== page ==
A trademark is any distinctive symbol that is used to identify and distinguish a good or service of one seller or provider from the goods and services of others. In short, trademarks are identifiers of source. Although the primary legal justification for trademark rights is to protect consumers from source confusion, the recognition of trademark rights also serves the secondary economic benefit of permitting providers of goods and services to develop value in their brands.
Trademark rights and registration
In the United States, trademark rights are developed through appropriate use, even in the absence of a trademark registration issued by an individual state or the United States Patent and Trademark Office (“USPTO”). These unregistered, “common law” rights are generally enforceable against “junior” third-party marks with which there is a likelihood of consumer confusion as to source, at a minimum within those geographic regions of the country in which the trademark owner has appropriately used the mark.
However, there are many benefits associated with obtaining a registration of a trademark from the USPTO, including but not limited to: nationwide rights and recognition of the mark; shifting of the burden of proof to a potential infringer on such issues as ownership, distinctiveness, and first use dates; having a record of the registration appear in the USPTO’s publicly-searchable database, making it more likely that a later-comer will discover the prior rights and refrain from adopting a mark that would be confusingly similar with the registered mark; and the right to use the registered trademark symbol ®, which often discourages others from adopting a too-similar mark.
Subject to some caveats, so long as a mark is used continuously, legal protection for that mark will not expire. In fact, there are marks registered with the USPTO in the 19th Century that remain in force today. Conversely, failure to properly use a mark for a period of time—typically three years—can lead to loss of rights in that mark and leave any trademark registration vulnerable to a cancellation proceeding. A mark owner must also take reasonable steps to “police” confusingly-similar mark usage by a third party, or else the mark owner’s legal rights may be jeopardized.
Trademark searching and selection
Every consumer is aware of the ability of a word, logo, or slogan to serve as a source identifier, but trademark rights can also result—under appropriate circumstances—from distinctive and non-functional uses of sounds, colors, packaging, product configurations, and/or a good or service’s overall “look and feel.” In theory, any perceptible symbol that is distinctive and non-functional with respect to an associated good or service can develop trademark rights as a source identifier if properly used.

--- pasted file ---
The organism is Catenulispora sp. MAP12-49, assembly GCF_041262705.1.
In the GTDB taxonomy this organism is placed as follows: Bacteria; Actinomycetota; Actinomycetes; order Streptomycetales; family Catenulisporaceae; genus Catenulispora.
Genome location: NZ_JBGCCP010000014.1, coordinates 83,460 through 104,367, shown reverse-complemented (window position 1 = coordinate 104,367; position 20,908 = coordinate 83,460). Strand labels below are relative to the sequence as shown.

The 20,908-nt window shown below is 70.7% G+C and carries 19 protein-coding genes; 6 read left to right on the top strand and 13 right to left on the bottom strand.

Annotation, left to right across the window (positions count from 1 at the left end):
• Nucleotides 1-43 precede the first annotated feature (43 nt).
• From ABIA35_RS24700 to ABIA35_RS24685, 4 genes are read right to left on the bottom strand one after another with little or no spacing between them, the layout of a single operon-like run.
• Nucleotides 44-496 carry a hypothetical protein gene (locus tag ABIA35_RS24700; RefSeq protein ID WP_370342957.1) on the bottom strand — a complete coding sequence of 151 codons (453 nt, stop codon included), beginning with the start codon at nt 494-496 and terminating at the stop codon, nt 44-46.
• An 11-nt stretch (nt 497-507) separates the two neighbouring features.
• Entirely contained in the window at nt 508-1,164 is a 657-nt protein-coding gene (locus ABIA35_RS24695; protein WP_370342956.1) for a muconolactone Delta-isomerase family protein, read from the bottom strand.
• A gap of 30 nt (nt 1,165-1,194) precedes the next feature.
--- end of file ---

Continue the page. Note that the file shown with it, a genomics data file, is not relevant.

Mark selection is a critical element of any brand development strategy. To be registrable, a mark must first be distinctive, in that it is capable of distinguishing the good or service of one party from those of other parties. Said another way, a mark is distinctive if the “likelihood of consumer confusion” question can be answered in the negative. A registrable mark must also be devoid of any terms that might deceive consumers with respect to the geographic origin or other qualities of the associated good or service. Last, but certainly not least, to be registrable a mark must not be “merely descriptive” or generic of the associated good or service or any characteristic thereof. For example, the word “Apple” may not be able to function as a mark for apple juice or an apple orchard, but is capable of functioning as a strong mark for computers and smartphones.
Although there is no legal requirement to search the availability of a mark prior to its adoption in connection with a good or service, it is invariably sound business strategy to do so. Trademark searches typically focus on two inquiries: (1) clearance, i.e., whether a mark can be adopted in connection with a particular good or service without subjecting a business to an accusation of infringement; and (2) registrability, i.e., the likelihood that a party will be able to obtain a registration for a mark in connection with a particular good or service, taking into consideration not only third-party trademark properties but also the distinctive nature of the selected mark. A qualified professional may be necessary to help you confidently interpret the findings of any trademark search.
James J. Aquilina is an attorney and business counselor with extensive experience in all aspects of U.S. intellectual property law, including utility and design patent, trademark, and copyright law, with emphases on rights procurement, IP portfolio development and management, rights enforcement, and licensing. He is a graduate of Rutgers University School of Engineering and the University of Pennsylvania Law School. He can be reached by e-mail at firstname.lastname@example.org.
The contents of this article are solely for educational purposes and do not constitute legal advice. Any opinion provided in this article is solely that of the author and not that of his employer or any client thereof.